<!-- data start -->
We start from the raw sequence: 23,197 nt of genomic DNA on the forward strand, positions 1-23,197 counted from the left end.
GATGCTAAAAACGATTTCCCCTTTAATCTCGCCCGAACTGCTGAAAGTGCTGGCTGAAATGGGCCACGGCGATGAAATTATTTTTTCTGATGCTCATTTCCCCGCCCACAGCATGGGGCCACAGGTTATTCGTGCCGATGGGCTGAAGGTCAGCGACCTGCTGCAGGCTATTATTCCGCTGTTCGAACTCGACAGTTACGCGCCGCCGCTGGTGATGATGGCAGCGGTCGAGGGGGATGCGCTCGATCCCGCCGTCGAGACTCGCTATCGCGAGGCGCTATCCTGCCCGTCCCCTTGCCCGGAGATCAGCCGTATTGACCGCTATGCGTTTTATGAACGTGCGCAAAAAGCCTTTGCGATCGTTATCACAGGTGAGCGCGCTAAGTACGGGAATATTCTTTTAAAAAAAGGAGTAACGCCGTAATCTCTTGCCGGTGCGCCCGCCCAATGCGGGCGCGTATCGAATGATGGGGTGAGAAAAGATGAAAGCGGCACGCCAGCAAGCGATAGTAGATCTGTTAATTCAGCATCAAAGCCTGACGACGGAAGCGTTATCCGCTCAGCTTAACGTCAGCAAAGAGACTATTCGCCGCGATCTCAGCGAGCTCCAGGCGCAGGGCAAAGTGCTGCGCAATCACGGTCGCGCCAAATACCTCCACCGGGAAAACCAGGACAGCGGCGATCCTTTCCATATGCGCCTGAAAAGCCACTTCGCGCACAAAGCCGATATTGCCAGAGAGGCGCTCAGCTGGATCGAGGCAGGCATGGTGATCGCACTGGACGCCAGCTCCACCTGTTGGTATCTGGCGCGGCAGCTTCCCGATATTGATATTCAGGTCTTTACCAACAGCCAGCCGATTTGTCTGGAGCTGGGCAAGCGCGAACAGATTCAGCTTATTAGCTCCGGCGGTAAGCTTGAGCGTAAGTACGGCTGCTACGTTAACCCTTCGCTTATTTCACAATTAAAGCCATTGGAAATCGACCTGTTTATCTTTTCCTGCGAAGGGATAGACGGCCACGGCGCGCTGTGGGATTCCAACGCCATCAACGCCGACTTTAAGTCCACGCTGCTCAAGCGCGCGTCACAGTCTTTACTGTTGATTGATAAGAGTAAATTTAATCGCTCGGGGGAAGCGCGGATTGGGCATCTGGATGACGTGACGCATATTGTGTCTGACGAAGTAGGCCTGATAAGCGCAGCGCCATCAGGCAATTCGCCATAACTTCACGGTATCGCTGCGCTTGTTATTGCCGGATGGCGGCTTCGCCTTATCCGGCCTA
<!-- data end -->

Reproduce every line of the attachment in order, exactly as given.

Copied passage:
We start from the raw sequence: 23,197 nt of genomic DNA on the forward strand, positions 1-23,197 counted from the left end.
GATGCTAAAAACGATTTCCCCTTTAATCTCGCCCGAACTGCTGAAAGTGCTGGCTGAAATGGGCCACGGCGATGAAATTATTTTTTCTGATGCTCATTTCCCCGCCCACAGCATGGGGCCACAGGTTATTCGTGCCGATGGGCTGAAGGTCAGCGACCTGCTGCAGGCTATTATTCCGCTGTTCGAACTCGACAGTTACGCGCCGCCGCTGGTGATGATGGCAGCGGTCGAGGGGGATGCGCTCGATCCCGCCGTCGAGACTCGCTATCGCGAGGCGCTATCCTGCCCGTCCCCTTGCCCGGAGATCAGCCGTATTGACCGCTATGCGTTTTATGAACGTGCGCAAAAAGCCTTTGCGATCGTTATCACAGGTGAGCGCGCTAAGTACGGGAATATTCTTTTAAAAAAAGGAGTAACGCCGTAATCTCTTGCCGGTGCGCCCGCCCAATGCGGGCGCGTATCGAATGATGGGGTGAGAAAAGATGAAAGCGGCACGCCAGCAAGCGATAGTAGATCTGTTAATTCAGCATCAAAGCCTGACGACGGAAGCGTTATCCGCTCAGCTTAACGTCAGCAAAGAGACTATTCGCCGCGATCTCAGCGAGCTCCAGGCGCAGGGCAAAGTGCTGCGCAATCACGGTCGCGCCAAATACCTCCACCGGGAAAACCAGGACAGCGGCGATCCTTTCCATATGCGCCTGAAAAGCCACTTCGCGCACAAAGCCGATATTGCCAGAGAGGCGCTCAGCTGGATCGAGGCAGGCATGGTGATCGCACTGGACGCCAGCTCCACCTGTTGGTATCTGGCGCGGCAGCTTCCCGATATTGATATTCAGGTCTTTACCAACAGCCAGCCGATTTGTCTGGAGCTGGGCAAGCGCGAACAGATTCAGCTTATTAGCTCCGGCGGTAAGCTTGAGCGTAAGTACGGCTGCTACGTTAACCCTTCGCTTATTTCACAATTAAAGCCATTGGAAATCGACCTGTTTATCTTTTCCTGCGAAGGGATAGACGGCCACGGCGCGCTGTGGGATTCCAACGCCATCAACGCCGACTTTAAGTCCACGCTGCTCAAGCGCGCGTCACAGTCTTTACTGTTGATTGATAAGAGTAAATTTAATCGCTCGGGGGAAGCGCGGATTGGGCATCTGGATGACGTGACGCATATTGTGTCTGACGAAGTAGGCCTGATAAGCGCAGCGCCATCAGGCAATTCGCCATAACTTCACGGTATCGCTGCGCTTGTTATTGCCGGATGGCGGCTTCGCCTTATCCGGCCTA